Zombies, man…Freak me out.
June 29, 2005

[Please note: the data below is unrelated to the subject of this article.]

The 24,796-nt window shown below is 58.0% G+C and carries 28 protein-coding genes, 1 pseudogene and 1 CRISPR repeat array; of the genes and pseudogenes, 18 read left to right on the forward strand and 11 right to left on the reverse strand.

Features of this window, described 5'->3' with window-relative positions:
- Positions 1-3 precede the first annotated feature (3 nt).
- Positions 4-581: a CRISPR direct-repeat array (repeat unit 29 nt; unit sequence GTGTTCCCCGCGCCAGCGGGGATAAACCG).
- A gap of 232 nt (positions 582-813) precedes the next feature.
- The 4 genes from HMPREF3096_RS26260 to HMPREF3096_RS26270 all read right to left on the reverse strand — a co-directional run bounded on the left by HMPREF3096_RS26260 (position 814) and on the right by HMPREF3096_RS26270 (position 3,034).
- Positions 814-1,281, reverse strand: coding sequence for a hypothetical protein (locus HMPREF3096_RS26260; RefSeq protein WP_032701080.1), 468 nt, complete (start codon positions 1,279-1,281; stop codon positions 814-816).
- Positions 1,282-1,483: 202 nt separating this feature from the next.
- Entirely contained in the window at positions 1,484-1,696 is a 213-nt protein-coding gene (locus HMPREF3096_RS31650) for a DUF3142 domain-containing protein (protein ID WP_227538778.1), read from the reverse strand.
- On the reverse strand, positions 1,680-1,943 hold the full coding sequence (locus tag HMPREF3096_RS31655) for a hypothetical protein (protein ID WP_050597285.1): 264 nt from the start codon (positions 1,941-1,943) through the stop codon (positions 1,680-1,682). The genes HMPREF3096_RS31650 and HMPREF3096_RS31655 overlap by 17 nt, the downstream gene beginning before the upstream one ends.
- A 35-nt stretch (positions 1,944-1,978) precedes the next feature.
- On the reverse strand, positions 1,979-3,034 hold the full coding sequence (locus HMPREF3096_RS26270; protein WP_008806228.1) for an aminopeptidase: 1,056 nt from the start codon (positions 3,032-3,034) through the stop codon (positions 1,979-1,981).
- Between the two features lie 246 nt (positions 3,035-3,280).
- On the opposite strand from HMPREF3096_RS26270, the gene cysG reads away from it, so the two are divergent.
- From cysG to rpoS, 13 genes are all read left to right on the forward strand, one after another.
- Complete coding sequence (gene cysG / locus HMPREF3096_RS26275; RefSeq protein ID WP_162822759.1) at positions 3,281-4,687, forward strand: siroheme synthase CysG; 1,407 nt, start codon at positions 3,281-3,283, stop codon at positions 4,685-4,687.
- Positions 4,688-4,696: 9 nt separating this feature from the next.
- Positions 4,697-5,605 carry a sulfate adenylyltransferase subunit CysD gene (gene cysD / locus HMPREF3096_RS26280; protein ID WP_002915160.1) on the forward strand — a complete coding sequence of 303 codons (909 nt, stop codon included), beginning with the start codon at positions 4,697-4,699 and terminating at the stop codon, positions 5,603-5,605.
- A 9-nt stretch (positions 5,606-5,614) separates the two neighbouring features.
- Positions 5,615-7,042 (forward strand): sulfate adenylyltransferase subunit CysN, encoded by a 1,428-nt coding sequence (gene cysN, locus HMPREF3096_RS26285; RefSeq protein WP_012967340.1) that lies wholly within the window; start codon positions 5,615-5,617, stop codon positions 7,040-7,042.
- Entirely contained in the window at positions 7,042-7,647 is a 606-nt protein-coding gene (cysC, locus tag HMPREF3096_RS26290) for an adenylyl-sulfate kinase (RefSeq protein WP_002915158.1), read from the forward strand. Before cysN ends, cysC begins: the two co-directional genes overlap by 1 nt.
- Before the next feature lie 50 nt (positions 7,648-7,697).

I have always held Zombie movies to a special place. The original Night of the Living Dead was one of the very first horror movies I ever had an opportunity to see, late night on channel 11 watching with my father, decidedly not a horror fan. Then, surprisingly, he also rented Dawn of the Dead for myself and my younger brother. This went against the household staunch anti-gore policy. I didn’t see Day until years later, but the first two films in George Romero’s Dead series left a burning hunger for creation in me, perhaps responsible for fueling my writing desire. These films were unlike the other horror films that I scrambled to see in my youth, the frantic attempts to view Halloween II late night on channel 9 with my parents downstairs. These had weight, consequences. These had REAL horror. These days there seems to be this bizarre desire to make zombies bigger, faster, scarier. And while I’ve found a lot of merit in the modern incarnations of the zombie with Resident Evil, 28 Days Later (though technically not a zombie movie) and the Dawn of the Dead remake, which had some really effective and fun stuff in it. Ironically, though, the film that comes closest to capturing the feel of a Romero zombie movie is last year’s romantic comedy Shaun of the Dead which was a very loving tribute to his films. So why is it that these later films don’t have the weight, the gravitas of those that came from George A. Romero? I think it’s that he’s the only one that understands the nature of the zombie film, which is a sub genre that did not exist before Night of the Living Dead. He’s the one that set the rules, kill the head and the body dies. He’s the one that started the trend of EVERYBODY can die in a zombie film. He’s also the one who realizes that zombies are just a metaphor, and they can be a metaphor for anything you want to shut out. It can be race, status, cleverness. Night was about race and civil rights, Dawn was about the greed of consumerism, Day was about the divide between military and civilians. And then comes Land.